Bone Orchard back cover

Kathy Frost, Mike’s mentor in the warden service, becomes embroiled in troubles brought on by her actions in the line of duty. Mike knows his loyalty lies with Kathy despite some doubts cast by a government inquiry and the threats posed by a band of renegades who were friends of a man Kathy killed. Ultimately, Mike has to make a choice for his life path that reflects his maturation under pressure.

Well recommended.

The Precipice

The Precipice: A Novel by Paul Doiron (Minotaur Books, $15.99, 329 pages)

I found Caleb Maxwell in the sitting room, warming his hands over the wood stove. His mind seemed elsewhere. He flinched when I spoke his name, as if he hadn’t heard me walk up behind him.

This time around Mike Bowditch has rejoined the Maine Warden Service. His life is back on track, complete with girlfriend Stacy Stevens. Readers are treated to a well-crafted tale full of back-woods characters and facts about trekking across Maine’s Hundred Mile Wilderness. Author Doiron aptly displays his knowledge of the region.

Two lost hikers are the focus of an all-out search by the ranger service and volunteers. A combination of high tech equipment and down-to-earth basic outdoors skills are needed to solve the mystery of their disappearance. This episode in Mike’s journey through life and the Maine woods involves Stacy and her father. Readers will be quickly turning the pages as they realize the need for Mike’s quick wits and physical strength to bring the tale to a good ending.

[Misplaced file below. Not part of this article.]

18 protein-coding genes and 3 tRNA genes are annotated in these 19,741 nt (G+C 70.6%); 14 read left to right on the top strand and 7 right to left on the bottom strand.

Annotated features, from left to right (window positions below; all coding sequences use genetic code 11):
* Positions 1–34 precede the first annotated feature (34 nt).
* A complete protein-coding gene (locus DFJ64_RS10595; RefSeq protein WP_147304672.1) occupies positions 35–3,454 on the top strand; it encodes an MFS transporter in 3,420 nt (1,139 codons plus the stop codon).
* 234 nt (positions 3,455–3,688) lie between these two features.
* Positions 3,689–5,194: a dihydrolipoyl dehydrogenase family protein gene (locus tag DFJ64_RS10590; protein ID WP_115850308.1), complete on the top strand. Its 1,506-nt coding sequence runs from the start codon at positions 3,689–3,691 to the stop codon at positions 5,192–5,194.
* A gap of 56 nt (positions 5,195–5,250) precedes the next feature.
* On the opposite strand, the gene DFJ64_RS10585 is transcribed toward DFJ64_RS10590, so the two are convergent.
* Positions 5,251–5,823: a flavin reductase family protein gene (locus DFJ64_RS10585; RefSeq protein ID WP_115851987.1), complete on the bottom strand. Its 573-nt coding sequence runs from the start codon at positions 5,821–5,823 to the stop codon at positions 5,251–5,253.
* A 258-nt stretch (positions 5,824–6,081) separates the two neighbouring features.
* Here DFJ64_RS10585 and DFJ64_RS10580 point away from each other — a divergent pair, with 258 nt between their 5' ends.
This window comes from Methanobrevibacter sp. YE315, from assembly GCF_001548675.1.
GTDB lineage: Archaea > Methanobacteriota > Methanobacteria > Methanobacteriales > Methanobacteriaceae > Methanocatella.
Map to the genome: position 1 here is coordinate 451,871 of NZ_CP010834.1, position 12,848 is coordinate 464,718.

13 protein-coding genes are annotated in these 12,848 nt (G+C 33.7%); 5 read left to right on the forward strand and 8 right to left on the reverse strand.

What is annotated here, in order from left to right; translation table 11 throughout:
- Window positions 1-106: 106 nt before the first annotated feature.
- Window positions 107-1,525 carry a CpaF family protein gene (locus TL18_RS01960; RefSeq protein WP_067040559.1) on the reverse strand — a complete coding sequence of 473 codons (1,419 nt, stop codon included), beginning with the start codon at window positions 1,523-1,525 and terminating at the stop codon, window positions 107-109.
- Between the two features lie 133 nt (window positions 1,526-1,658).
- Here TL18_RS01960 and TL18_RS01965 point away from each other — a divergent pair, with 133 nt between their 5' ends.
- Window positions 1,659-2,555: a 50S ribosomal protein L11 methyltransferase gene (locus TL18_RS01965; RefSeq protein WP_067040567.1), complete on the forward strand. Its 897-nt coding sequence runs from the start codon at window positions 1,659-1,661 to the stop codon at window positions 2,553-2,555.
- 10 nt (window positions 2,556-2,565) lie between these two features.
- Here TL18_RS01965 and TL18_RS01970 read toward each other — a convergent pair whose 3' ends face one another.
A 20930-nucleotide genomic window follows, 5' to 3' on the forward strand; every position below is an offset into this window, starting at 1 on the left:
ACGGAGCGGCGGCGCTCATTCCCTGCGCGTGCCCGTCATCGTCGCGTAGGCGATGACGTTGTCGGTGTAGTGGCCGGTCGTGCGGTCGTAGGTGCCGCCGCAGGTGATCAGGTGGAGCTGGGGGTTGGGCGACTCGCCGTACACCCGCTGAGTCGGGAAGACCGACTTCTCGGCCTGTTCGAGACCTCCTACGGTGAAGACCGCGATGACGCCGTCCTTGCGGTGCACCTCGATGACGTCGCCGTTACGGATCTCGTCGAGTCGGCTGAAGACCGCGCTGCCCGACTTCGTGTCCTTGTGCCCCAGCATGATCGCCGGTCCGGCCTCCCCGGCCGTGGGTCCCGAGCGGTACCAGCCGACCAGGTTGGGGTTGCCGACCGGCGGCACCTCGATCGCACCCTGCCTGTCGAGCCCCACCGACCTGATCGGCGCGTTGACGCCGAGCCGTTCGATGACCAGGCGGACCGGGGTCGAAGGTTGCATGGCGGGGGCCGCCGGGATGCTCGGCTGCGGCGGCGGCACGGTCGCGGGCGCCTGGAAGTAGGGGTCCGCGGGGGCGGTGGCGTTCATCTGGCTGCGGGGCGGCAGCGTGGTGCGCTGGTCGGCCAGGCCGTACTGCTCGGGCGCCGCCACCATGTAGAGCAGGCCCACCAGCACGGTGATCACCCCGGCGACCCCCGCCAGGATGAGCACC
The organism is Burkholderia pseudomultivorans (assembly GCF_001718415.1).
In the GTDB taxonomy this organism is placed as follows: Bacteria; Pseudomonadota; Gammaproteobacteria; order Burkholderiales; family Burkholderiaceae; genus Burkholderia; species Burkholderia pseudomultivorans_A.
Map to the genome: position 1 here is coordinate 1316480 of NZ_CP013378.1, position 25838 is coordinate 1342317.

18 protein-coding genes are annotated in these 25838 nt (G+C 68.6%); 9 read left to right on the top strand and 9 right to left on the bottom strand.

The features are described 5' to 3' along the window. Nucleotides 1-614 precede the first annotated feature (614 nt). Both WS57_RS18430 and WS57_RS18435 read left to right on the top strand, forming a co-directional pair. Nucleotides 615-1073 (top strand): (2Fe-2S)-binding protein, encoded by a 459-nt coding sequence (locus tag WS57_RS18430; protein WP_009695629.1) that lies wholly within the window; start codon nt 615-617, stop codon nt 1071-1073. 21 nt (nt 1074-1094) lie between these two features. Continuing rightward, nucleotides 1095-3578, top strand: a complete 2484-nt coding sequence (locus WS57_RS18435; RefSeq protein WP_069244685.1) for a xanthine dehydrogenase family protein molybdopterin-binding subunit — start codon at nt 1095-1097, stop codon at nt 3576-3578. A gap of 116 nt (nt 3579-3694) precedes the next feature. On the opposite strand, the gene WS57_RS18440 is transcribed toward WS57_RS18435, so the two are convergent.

Well recommended.

Note: Paul Doiron infuses the characters and locales in his series with an authenticity that allows the reader to enjoy an up close and personal armchair adventure. The Maine woods are not your average camping destination. Doiron avoids romanticizing his stories by grounding them with the harsh reality that comes with the picture postcard images we often attribute to unspoiled natural preserves. His characters behave in ways that touch on the choices we all must make in life, even if we are in a suburban development home or a secure highrise apartment. These books teach and entertain, and are well worth reading.

Ruta Arellano

Review copies were provided by the publisher.

The Precipice was released in paperback and trade paperback forms on May 31, 2016.

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Not to Touch the Earth

Massacre Pond (nook book)

Massacre Pond: A Novel (Mike Bowditch Series #4) by Paul Doiron (St. Martin’s Press, $15.99, 336 pages)